Riding inside can build all the fitness you need to perform at your best in outdoor events. There’s no doubt cyclists or triathletes can accomplish all of the high-intensity interval work their outdoor-only counterparts would normally do throughout the year. But particularly with the current focus on polarized training and reverse periodization, high-intensity interval work is typically only 10–20 percent of an athlete’s total annual workload. The other 80+ percent is low- to moderate-intensity endurance riding, and that’s the harder part to replicate entirely indoors. With the emergence of Zwift and other interactive apps, “free riding” at an endurance pace is more appealing than it used to be, and the rise of e-racing is making it possible to feed your competitive drive without riding outside.
Most cyclists and triathletes, however, are training indoors with the intent to participate or compete in events outdoors. The most common scenario is using a mixture of indoor and outdoor training sessions to maximize your available training time. More and more, the percentage of overall training being completed indoors is growing, and training primarily indoors can have both positive and negative impacts on outdoor performance.
The advantage of indoor fitness is the level of control we have over the amount and distribution of intensity. If you want precision in training, you can’t beat riding structured workouts indoors on a smart trainer in erg mode. At the end of a week or a month of training, your power files and training data will be close to perfect because your motivation and willpower played no part in determining your performance. As I have mentioned before, this is also a significant disadvantage to training indoors with erg mode, because you risk losing or not developing the internal drive and expertise for self-pacing.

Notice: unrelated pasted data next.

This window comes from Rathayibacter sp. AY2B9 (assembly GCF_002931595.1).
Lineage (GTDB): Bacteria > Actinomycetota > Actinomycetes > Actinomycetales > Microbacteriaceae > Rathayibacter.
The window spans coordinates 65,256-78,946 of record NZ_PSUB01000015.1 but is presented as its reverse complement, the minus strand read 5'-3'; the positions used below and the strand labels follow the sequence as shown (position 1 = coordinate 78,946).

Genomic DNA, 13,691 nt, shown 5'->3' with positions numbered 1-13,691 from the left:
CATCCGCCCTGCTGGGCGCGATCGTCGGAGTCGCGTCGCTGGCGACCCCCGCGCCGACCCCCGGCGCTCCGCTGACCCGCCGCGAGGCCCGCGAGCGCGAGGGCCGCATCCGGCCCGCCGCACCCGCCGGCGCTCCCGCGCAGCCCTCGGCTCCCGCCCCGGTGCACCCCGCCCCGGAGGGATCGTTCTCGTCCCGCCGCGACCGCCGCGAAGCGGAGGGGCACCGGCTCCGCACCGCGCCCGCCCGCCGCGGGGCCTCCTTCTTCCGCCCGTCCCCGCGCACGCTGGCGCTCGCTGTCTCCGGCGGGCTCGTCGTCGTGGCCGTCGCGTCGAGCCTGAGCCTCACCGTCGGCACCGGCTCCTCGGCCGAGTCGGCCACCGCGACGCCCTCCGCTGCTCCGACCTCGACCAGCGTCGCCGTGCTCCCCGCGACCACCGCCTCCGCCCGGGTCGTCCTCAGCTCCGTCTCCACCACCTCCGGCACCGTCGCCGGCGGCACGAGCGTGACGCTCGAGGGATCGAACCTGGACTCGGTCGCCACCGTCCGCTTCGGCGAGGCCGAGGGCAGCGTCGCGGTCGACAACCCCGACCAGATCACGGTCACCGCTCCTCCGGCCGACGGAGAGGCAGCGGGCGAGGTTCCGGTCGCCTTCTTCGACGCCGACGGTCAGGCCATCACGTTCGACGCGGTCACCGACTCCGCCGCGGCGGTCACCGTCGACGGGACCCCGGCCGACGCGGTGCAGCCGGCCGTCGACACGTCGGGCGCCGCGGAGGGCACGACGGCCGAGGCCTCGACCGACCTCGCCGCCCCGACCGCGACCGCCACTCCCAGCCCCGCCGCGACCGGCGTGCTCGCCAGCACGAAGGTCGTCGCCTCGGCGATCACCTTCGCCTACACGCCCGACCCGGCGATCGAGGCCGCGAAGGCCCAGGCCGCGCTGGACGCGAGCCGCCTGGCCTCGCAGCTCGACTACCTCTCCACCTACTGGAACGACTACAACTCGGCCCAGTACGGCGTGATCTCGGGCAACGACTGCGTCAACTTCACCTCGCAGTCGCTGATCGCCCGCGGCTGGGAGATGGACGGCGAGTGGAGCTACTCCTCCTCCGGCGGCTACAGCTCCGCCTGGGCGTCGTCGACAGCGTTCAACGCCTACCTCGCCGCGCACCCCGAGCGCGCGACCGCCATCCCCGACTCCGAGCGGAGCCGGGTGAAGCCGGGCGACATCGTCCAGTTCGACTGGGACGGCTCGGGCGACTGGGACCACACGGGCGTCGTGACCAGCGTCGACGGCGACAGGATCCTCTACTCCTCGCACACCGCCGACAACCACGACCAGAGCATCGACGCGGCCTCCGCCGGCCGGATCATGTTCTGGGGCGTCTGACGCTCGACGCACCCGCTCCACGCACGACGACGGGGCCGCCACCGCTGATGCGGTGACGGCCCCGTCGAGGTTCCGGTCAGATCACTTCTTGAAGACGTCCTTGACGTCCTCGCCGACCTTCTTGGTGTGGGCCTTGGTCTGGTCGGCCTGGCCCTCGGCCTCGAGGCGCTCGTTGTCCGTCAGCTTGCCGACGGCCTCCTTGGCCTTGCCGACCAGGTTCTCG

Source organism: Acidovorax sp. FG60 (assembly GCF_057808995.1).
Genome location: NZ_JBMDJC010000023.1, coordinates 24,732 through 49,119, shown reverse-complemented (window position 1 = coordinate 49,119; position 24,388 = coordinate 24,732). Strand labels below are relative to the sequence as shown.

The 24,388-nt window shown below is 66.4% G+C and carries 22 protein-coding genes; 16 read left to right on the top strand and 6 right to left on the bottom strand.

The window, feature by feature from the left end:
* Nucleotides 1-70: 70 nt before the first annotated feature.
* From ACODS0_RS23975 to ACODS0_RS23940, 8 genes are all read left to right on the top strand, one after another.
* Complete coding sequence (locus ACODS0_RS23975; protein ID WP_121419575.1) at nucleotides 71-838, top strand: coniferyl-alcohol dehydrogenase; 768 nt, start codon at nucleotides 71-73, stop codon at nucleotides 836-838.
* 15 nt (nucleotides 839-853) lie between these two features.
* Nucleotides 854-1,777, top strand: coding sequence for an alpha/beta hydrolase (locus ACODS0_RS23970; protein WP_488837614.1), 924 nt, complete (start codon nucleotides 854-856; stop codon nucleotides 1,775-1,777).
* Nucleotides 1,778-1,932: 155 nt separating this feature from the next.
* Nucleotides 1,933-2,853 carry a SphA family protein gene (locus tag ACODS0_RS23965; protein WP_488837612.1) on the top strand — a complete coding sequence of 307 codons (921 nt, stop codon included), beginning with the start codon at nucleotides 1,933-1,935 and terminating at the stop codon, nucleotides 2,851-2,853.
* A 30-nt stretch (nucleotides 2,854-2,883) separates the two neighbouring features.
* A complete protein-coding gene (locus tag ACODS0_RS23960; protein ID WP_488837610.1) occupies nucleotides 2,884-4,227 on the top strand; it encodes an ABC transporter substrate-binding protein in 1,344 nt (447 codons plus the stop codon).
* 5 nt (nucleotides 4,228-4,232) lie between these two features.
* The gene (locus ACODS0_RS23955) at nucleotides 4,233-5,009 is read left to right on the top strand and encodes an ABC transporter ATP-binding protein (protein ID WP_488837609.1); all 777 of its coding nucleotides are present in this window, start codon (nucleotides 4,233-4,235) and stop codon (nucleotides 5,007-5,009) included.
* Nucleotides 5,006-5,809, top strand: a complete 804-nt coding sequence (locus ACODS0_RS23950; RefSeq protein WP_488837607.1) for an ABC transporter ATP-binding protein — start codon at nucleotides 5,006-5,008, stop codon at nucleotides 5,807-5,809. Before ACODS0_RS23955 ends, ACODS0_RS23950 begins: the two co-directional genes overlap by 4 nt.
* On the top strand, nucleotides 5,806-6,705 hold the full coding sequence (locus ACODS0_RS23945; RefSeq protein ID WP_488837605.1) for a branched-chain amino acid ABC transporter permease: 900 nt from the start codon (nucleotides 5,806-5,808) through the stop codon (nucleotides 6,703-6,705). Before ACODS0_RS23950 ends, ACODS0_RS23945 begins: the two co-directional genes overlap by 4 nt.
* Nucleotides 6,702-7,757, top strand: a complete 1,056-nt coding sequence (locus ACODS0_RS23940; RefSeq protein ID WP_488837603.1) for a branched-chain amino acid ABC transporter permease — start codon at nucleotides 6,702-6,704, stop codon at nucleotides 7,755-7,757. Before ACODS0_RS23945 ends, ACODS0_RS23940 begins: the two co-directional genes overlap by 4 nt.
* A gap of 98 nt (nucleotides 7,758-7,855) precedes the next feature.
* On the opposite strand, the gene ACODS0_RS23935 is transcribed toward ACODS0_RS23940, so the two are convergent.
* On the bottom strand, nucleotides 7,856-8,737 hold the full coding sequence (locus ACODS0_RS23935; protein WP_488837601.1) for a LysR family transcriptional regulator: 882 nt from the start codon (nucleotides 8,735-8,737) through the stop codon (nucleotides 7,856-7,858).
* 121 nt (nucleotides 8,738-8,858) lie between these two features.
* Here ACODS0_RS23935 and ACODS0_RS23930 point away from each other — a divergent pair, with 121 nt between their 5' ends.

Perfect training files don’t necessarily equate to optimal preparation for real-world cycling performances. In the Dark Ages, when cyclists and triathletes only rode indoors when they absolutely needed to, the transition back to outdoor group rides and races was pretty seamless. The outdoor skills might have gotten a bit rusty but came back quickly. Now that athletes are spending more and more time riding inside (and building tremendous fitness indoors), there has been a significant dissociation between fitness and skill.
If you have spent hours and hours on a smart trainer or plugged in to Zwift, The Sufferfest, TrainerRoad, Rouvy, FulGaz, or any of the other indoor cycling apps, you may very well have the fitness and power to ride in an outdoor peloton at 30 mph. To be successful and safe in that environment, however, you need the handling skills to ride shoulder to shoulder at that speed, to brake appropriately before corners, and to take good lines through turns. Without those skills, it’s like putting a bunch of brand-new drivers into Ferraris and having them go out on the track with people who have been driving Ferraris for 10 years. Everyone on the track has similar horsepower, but only some know how to drive the car.